There are probably a great many more ways to find a vintage bicycle than those contained in these pages.  However, there is one method that works really well even though it seems silly to even mention it.  Looking!  Just keep your eyes open and you might well be surprised at what you see.

I had recently acquired an old CCM Mixte during my travels.  Though the bicycle was of little interest to me as a keeper or even for resale purposes, it was Canadian made and I wanted to have a set of pictures of the bicycle for MY "TEN SPEEDS".  With that in mind, I asked my friend to set it aside for me for picture taking purposes.  He did just that but, as it turned out, my schedule filled completely up and it was several weeks before I got around to going to get the bike.  And, once again, I failed to pick up the CCM but for a very good reason...

When employed as a Millwright at a local Paper Mill, I would ride past a scrap anything collector's yard going to and coming from work.  I always cast an eye in that direction as I passed by, from time to time spotting an old Ten Speed or two.  When such situations surfaced, I would stop and inquire about the bicycle.  I did this several times over the years and not once did anything find its way from there into The Old Shed.  But that all changed the day I was on my way to pick up the entry level CCM at my friend's house.

While driving in the Ranger and several years after retiring, I passed by the junk yard and, as was my habit for nearly twenty years, glanced at the jumble of stuff hiding behind a veil of leafless bushes.  Had I passed by a week later, the leaves would have blocked my view.  At any rate, as I passed by I caught a glimpse of an old road bike leaning up against a bunch of stuff.  Not necessarily an unusual occurrence once one's Looking skills become practiced, but this glimpse was a bit unusual.  The color of the bicycle caught my eye and nothing more.  Nothing seemed special at the time.  Besides, I was in a hurry to get the CCM pick-up out of the way.  I turned the corner onto Gore St. and continued on my way.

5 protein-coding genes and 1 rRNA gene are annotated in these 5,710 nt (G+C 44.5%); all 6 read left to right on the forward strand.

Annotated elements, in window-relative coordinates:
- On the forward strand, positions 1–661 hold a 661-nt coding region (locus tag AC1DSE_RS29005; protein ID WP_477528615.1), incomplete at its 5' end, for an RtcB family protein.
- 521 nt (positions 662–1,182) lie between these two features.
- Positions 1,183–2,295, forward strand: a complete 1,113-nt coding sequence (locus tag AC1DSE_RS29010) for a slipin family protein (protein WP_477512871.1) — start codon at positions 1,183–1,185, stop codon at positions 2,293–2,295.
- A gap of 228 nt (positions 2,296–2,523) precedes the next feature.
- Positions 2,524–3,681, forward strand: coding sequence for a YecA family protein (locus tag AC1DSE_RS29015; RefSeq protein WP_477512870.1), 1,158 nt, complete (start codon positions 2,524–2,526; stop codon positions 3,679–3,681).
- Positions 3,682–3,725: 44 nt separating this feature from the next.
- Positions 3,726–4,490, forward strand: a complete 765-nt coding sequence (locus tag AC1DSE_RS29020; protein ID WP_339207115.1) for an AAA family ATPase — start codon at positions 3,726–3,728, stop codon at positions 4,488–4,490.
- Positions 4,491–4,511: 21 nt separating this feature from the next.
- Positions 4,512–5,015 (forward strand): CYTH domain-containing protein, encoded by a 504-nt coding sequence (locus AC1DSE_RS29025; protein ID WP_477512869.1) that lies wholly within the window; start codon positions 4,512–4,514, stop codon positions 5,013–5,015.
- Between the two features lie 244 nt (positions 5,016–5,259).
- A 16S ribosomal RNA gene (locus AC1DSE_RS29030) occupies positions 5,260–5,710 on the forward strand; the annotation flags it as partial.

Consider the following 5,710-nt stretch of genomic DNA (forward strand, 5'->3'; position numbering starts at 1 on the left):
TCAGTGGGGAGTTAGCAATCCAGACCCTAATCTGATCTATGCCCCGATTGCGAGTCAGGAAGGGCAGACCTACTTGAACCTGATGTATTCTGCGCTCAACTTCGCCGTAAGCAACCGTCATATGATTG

But the picture of that champagne color remained etched in my mind and I had to turn around for a better look.  Even when I went back and did my best to see through the bushes, I could not determine much more about the bike.  Though it was only about ten in the morning, I decided to chance it and knocked on the door.  I knocked again and began to think that no one was home.  With that in mind, I started to write a note and, while doing so, allowed myself an over the chain link fence peek at the bicycle hiding on the other side.  I could not believe what I was seeing and felt sure that closer inspection would reveal that the bike inside the fenced off yard was not really a Raleigh "International".

Just as I started to write the note, the back door opened, presenting a fellow who was in the process of pulling the last suspender strap over his shoulder.  Calling me by name, he welcomed me and asked what I wanted.  I recognized the fellow immediately as one of the people who often times donated old bicycle to Bicycles for Humanity (B4H), an organization that I volunteer much of my free time to.

Anyway, Bill the now fully dressed guy, told me that I was welcome to the bicycle free of charge.  I was quick to thank him for the offer but went on to say that I was not there on behalf of B4H.  I added that I was interested in purchasing the bicycle for myself.  Bill said no way, repeating that I could have the bike and he proceeded to the pad locked gate to retrieve the bicycle for me.

Bill and I passed through the gate and, as I crossed the remaining fifty feet to the bicycle, my hopes blossomed into joy.  The bicycle was, indeed, a Raleigh International and it was in great condition.  As nearly as I could tell it was absolutely original with one glaring exception.  Someone had removed the original Brooks Professional saddle.  Other than that, the bicycle appeared to have never suffered from the back yard mechanic's regime of maintenance horror.  The bike was, however, covered in a light layer of grime and it appeared that the chrome plated surfaces had suffered.  Perhaps beyond a repairable limit.  But I have seen chrome plating clean up really well.

Other features presented themselves, as I passed my eye over the old English steed.  The cranks, transmission, seat post, wheel hubs, bottom bracket and head set were all Campagnolo Nouvo Record and everything was in near pristine condition, needing little more than a good cleaning and waxing.  The brakes were Weinmann issue and even the hoods, Carlton by name, were in great shape.  A bit of dish soap and scrubbing would no doubt make them appear almost a good as new.

Several times I offered Bill some money for the bicycle, producing a hundred dollars at the onset of our take the bicycle negotiations.  Bill steadfastly refused to accept any payment for the Raleigh.  Finally, I stuffed twenty dollars into his shirt pocket and asked him to at least have a bite of lunch on me.  In a display of fake displeasure, Bill grudgingly accepted the twenty but told me that I would have to take the old Peugeot he had sitting further back on his property.  OK with me!

I never did get to picking up the CCM that day.